Interproximal: Space between adjacent teeth.
Intraoral: Inside the mouth.
Intrusion: Movement of a tooth back into the bone.
Irrigation: Technique of using a solution to wash out or flush debris.
Jaw: Common name for either the maxilla or the mandible.
Labial: Tooth surface next to the lips.
Lesion: Injury or wound; area of diseased tissue.
Lingual: Tooth surface next the the tongue.
Local Anesthesia: Relieves the sensation of pain in a localized area.
Malignant: Having the properties of dysplasia, invasion, and metastasis.
Malocclusion: Poor positioning of the teeth.
Mandibular: Pertaining to the lower jaw.
Masticate: The chew food or mix food with saliva.
Maxilla: The upper jaw.
Maxillary: Pertaining to your upper jaw.
Mesial: Towards the midline.
Midline: Plane through the very center of the mouth, perpendicular to the nose.
Mixed Dentition: When both deciduous and permanent teeth are present.
Mouthguard: Appliance that is used to protect the mouth from injury.
Occlusal: Pertaining to the biting surfaces of the premolar and molar teeth or contacting surfaces of opposing teeth or opposing occlusion rims.
Occlusal Plane: Imaginary surface on which upper and lower teeth meet.
Onlay: Restoration made of metal, acrylic or porcelain that replaces one or more of the cusps of the tooth
Open Bite: Malocclusion in which the teeth do not close or come together in the front of the mouth.
Oral: Pertaining to the mouth.
Oral and Maxillofacial Surgeon: A dental specialist whose practice is limited to the diagnosis, surgical and adjunctive treatment of diseases, injuries, deformities, defects and esthetic aspects of the oral and maxillofacial regions.
Orthodontist: A dental specialist whose practice is limited to the interception and treatment of malocclusion of the teeth and their surrounding structures.
Overbite: Vertical overlapping of the upper teeth of the lower teeth.
Overjet: Horizontal projection of upper teeth beyond the lower teeth.
Palate: Roof of the mouth.
Partial Denture: Usually refers to a prosthetic device that replaces missing teeth.
Pathogens: Disease producing organisms that can exist in many different places.
Pathology: Study of abnormal tissue conditions.
Panoramic X-Ray: X-ray taken to view all teeth, jaws, and other important information.
Perio Charting: Measures the depth that the gums have detached from the side of the tooth forming a pocket.
Perio Pocket: Pocket that forms when the gums detach from the side of the tooth.
Periodontal: Pertaining to the supporting and surrounding tissues of the teeth.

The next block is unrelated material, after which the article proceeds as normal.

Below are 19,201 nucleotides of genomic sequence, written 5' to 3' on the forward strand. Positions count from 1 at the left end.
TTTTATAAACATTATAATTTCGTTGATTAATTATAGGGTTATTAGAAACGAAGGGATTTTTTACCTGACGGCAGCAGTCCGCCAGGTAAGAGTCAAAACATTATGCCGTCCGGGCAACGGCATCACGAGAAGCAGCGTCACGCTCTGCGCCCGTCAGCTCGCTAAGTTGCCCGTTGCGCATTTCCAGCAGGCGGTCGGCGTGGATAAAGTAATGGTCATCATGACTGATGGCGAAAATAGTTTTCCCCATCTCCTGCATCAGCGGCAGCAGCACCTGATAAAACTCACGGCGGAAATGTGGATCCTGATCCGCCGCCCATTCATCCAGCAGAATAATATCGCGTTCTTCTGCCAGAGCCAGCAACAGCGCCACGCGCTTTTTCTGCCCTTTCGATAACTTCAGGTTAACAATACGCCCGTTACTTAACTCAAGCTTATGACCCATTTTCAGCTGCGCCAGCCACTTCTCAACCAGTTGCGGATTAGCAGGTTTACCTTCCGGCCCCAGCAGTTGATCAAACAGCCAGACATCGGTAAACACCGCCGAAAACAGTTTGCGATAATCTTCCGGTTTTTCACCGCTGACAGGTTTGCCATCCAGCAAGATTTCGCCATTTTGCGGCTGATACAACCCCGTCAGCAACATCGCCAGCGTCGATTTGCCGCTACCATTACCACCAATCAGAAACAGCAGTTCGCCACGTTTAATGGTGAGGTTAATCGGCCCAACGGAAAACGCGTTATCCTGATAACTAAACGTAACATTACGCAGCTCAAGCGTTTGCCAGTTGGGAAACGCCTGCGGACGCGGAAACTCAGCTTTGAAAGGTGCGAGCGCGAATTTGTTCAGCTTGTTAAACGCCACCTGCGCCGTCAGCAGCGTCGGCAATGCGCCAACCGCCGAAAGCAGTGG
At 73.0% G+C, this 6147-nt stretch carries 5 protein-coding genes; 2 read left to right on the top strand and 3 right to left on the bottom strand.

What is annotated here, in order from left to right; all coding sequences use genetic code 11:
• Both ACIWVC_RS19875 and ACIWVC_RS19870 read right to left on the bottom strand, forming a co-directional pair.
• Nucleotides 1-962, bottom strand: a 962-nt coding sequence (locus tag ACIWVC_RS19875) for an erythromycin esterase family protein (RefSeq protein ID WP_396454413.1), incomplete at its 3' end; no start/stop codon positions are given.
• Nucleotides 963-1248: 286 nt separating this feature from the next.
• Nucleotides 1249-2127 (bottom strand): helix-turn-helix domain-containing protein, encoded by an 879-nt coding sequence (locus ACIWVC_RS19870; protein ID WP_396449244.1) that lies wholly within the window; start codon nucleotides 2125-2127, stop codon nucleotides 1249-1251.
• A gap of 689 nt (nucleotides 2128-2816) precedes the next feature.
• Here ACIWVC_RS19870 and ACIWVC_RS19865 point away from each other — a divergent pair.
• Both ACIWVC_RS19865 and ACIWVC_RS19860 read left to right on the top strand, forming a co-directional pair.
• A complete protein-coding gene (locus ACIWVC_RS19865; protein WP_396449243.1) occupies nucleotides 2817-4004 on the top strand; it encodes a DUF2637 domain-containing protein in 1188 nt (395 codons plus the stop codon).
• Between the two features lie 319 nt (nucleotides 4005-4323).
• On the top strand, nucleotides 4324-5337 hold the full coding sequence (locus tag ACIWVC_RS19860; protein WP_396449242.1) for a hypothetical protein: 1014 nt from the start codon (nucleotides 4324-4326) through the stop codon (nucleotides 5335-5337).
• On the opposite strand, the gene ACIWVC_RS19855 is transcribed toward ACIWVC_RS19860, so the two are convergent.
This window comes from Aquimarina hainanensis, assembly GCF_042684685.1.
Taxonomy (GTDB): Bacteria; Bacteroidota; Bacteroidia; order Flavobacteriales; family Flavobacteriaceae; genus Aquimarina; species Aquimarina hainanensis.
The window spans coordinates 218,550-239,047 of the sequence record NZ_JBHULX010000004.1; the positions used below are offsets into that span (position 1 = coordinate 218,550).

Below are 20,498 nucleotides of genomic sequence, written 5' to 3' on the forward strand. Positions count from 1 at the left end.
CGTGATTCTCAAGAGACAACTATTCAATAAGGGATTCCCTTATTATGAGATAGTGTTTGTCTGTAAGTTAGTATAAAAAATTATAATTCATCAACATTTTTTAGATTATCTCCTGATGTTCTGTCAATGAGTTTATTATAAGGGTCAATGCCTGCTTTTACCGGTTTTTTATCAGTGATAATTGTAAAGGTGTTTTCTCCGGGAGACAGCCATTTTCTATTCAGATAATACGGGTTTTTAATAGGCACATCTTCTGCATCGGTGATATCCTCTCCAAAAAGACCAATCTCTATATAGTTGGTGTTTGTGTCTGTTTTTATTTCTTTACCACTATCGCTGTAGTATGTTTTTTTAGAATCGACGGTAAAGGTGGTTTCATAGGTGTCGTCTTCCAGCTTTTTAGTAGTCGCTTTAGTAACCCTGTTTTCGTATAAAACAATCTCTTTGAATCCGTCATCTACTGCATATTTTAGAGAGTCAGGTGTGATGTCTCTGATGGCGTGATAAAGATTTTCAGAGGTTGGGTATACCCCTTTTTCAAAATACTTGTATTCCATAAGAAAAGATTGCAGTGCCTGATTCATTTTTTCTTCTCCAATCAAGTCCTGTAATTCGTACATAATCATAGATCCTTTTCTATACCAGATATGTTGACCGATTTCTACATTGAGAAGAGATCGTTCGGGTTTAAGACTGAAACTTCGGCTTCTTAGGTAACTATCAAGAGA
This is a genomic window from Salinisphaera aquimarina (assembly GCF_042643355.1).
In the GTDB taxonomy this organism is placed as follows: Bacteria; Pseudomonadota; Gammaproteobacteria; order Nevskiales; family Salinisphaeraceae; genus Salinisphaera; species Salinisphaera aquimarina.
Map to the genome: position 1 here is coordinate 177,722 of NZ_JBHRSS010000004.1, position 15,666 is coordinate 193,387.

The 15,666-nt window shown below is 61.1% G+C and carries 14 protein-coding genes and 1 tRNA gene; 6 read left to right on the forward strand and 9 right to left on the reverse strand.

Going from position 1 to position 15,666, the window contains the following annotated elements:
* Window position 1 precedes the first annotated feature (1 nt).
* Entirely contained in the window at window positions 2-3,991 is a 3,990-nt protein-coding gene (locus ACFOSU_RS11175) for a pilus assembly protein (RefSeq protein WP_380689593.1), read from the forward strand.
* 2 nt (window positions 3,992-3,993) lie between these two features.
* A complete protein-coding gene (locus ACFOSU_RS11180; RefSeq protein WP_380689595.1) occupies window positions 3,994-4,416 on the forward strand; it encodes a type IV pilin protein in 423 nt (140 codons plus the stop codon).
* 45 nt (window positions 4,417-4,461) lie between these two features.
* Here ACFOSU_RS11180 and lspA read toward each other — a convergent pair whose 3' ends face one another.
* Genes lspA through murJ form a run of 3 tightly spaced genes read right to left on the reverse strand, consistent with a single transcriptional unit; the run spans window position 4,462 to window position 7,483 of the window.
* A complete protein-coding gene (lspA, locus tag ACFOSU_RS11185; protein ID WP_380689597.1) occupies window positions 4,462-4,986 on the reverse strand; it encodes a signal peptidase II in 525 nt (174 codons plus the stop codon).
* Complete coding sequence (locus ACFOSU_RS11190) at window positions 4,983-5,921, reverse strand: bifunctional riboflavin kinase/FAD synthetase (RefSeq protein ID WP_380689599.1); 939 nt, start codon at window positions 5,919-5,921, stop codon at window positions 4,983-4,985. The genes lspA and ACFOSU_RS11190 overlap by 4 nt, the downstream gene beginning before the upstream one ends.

Periodontal Abscess: An infection in the gum pocket that can destroy hard and soft tissues.
Periodontal Disease: Inflammatory process of the gingival tissues and/or periodontal membrane of the teeth, resulting in an abnormally deep gingival sulcus, possibly producing periodontal pockets and loss of supporting alveolar bone.
Plaque: It is a colorless, odorless, sticky substance containing acids and bacteria that causes tooth decay.
Pontic: Part of the bridge that replaces the missing teeth.
Posterior: Pertaining to describe the back of the mouth or the back teeth.
Preventative: Procedure performed to prevent decay and gum disease.
Proper Occlusion: Teeth that are straight and aligned.
Prosthetics: Fixed or removable appliance to replace missing teeth.
Proximal: Surfaces of teeth that touches the next tooth.
Radiolucency: Appearance of dark images due to a greater amount of radiation
Radiopacity: Appearance of light images due to a lesser amount of radiation.
Reline: To resurface the side of the denture that is in contact with the soft tissues of the mouth to make it fit more securely.
Restorative: Procedure performed to restore the missing part of the teeth.
Root: The anatomic portion of the tooth that is covered by cementum and is located in the alveolus (socket) where it is attached by the periodontal apparatus; radicular portion of tooth.
Root Canal: Procedure where the nerve of the tooth is removed and replaced with a filling material.
Sealant: Clear or white application of acrylic placed over the biting surface of the tooth to prevent decay.
Space Maintainer: Appliance used to maintain a space in the mouth.
Sterilization: Process where a medical material is treated to remove all possible germs and other forms of life.
Submandibular Glands: Walnut-sized major salivary glands located beneath the tongue.
Supernumerary Teeth: Extra teeth.
Sutre: Stitch used to repair incision or wound.
Tartar: Another name for calculus.
Temporary Removable Denture: An interim prosthesis designed for use over a limited period of time.
Temporomandibularjoint (TMJ): The connecting hinge mechanism between the base of the skull (temporal bone) and the lower jaw (mandible).
Unerupted: Tooth/teeth that have not penetrated into the oral cavity.
Veneer: In the construction of crowns or pontics, a layer of tooth-colored material usually, but not limited to, composite, porcelain, ceramic or acrylic resin, attached to the surface by direct fusion, cementation, or mechanical retention; also refers to a restoration that is luted to the facial surface of a tooth.
Dental Assistant Terms are Numerous
As you can see, terms a dental assistant should know can be a bit overwhelming if you let it. But at DOT by Lynn, we make sure that all of our grads are well versed in commonly used dental assistant terms. At DOT by Lynn, we are one of the best dental assistant programs in Indiana, call us at 317-585-9015 to find out why.